A review of Not Her Daughter by Rea Frey

Reviewed by Sara Hodon

Not Her Daughter
by Rea Frey
Paperback: 352 pages, August 21, 2018, ISBN-13: 978-1250166425

Being a parent, especially a mother, is arguably the toughest, most rewarding job in the world. Most mothers accept the ups and downs as all part of the experience. But there are some mothers who frankly aren’t cut out for the job—their naturally prickly personalities are just magnified by their children’s mercurial moods, creating stress and tension on all sides. These women find themselves wrestling with the questions “What if I’d never had children? Would I be happier without them?”

This is the premise behind Rea Frey’s debut novel, Not Her Daughter. Amy Townsend is a bitter, exhausted, overwhelmed mother of two, but has a particularly difficult time with her 5-year-old daughter, Emma. She is perpetually unhappy with the choices she’s made. Where other women might envy her life—a steady marriage, healthy children, and stable job—Amy is bored and restless, feeling as though she’s “settling” but not entirely sure what else might be out there for her. She’s unhappy but not sure why, so she’s just stuck in a life she feels she didn’t choose.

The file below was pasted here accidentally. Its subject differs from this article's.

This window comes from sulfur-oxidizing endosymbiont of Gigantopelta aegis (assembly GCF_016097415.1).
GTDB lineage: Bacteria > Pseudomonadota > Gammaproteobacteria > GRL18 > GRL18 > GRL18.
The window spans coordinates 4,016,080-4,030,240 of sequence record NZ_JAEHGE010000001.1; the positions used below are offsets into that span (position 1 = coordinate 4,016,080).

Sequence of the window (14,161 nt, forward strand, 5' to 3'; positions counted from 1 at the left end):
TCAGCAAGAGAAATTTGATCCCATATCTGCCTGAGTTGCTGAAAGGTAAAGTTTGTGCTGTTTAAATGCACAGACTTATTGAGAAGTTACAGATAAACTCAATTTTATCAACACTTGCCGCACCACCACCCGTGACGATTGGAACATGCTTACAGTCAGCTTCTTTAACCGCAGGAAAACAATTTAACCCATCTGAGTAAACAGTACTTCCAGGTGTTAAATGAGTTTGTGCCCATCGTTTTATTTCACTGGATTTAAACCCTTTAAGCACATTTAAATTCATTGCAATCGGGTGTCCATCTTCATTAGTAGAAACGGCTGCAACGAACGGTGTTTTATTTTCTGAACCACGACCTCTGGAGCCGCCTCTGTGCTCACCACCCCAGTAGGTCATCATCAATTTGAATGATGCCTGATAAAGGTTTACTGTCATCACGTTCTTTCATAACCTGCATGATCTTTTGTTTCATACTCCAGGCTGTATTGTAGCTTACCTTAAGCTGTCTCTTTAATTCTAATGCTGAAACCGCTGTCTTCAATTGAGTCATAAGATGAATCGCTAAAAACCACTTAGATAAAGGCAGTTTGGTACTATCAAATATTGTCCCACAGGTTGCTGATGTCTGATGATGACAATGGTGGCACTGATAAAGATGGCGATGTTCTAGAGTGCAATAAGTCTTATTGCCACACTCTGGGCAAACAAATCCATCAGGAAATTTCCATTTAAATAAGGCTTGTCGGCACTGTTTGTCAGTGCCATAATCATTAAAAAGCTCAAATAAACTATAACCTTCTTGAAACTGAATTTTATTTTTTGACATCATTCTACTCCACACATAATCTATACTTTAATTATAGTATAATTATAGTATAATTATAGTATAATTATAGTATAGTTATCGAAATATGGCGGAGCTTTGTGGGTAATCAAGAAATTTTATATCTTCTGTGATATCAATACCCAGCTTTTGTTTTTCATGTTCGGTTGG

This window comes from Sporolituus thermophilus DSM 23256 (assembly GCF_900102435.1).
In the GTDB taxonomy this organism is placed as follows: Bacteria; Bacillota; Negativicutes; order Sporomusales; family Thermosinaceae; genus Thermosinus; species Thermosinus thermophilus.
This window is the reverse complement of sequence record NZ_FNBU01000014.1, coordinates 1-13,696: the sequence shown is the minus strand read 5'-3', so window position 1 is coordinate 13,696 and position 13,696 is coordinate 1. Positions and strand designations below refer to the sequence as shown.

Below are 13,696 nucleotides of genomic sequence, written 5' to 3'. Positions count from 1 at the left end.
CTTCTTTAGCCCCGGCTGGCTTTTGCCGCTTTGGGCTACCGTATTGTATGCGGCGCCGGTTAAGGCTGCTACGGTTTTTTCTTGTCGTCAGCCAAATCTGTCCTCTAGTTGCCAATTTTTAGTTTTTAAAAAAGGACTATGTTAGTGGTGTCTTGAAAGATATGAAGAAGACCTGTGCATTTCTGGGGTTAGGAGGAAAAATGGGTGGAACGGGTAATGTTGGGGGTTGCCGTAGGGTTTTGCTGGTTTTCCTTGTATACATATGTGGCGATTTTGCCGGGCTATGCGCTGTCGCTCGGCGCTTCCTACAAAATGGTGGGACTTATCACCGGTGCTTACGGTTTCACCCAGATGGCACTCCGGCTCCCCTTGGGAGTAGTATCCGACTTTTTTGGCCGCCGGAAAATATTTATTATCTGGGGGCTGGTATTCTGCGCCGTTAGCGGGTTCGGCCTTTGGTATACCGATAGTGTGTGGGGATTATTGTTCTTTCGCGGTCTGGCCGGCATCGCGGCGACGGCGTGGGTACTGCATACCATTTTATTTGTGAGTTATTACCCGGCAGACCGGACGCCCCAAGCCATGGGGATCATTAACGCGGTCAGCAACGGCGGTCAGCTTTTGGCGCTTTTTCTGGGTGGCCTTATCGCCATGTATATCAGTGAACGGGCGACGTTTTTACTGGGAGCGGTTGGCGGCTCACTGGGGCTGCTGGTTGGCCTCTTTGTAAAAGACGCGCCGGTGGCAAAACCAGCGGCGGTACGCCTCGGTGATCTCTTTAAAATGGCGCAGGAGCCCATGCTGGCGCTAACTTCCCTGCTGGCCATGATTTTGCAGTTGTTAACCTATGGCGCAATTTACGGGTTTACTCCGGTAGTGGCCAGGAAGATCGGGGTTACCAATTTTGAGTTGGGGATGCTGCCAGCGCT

Sarah Walker is a single, career-minded entrepreneur focused on building her business. She’s also dealing with some heartache. She’s nursing a recent breakup, and the lingering sting of her mother’s abandonment when Sarah was a child colors everything she does. While waiting for a flight, Sarah notices an exchange between a stressed out, impatient mother and her wary daughter—a scene not unlike the millions that take place between mothers and daughters every day all over the world—but something about this mother and daughter stays with Sarah. The girl’s striking looks (particularly her unusual grey eyes) and the mother’s hopelessness masked as anger and impatience remind Sarah of her own difficult childhood with her impossible-to-please mother. Amy and Emma go their way with their family, Sarah goes hers. But Sarah can’t forget the little girl. By sheer coincidence, Sarah’s business takes her on a trip to Emma’s Montessori school. Sarah sees it as a second chance to help the girl, and slowly a plan forms in her mind. She begins to keep a closer eye on the Townsend family. One night, when Amy locks Emma out of the family’s home as punishment, Sarah seizes the opportunity to lure Emma away.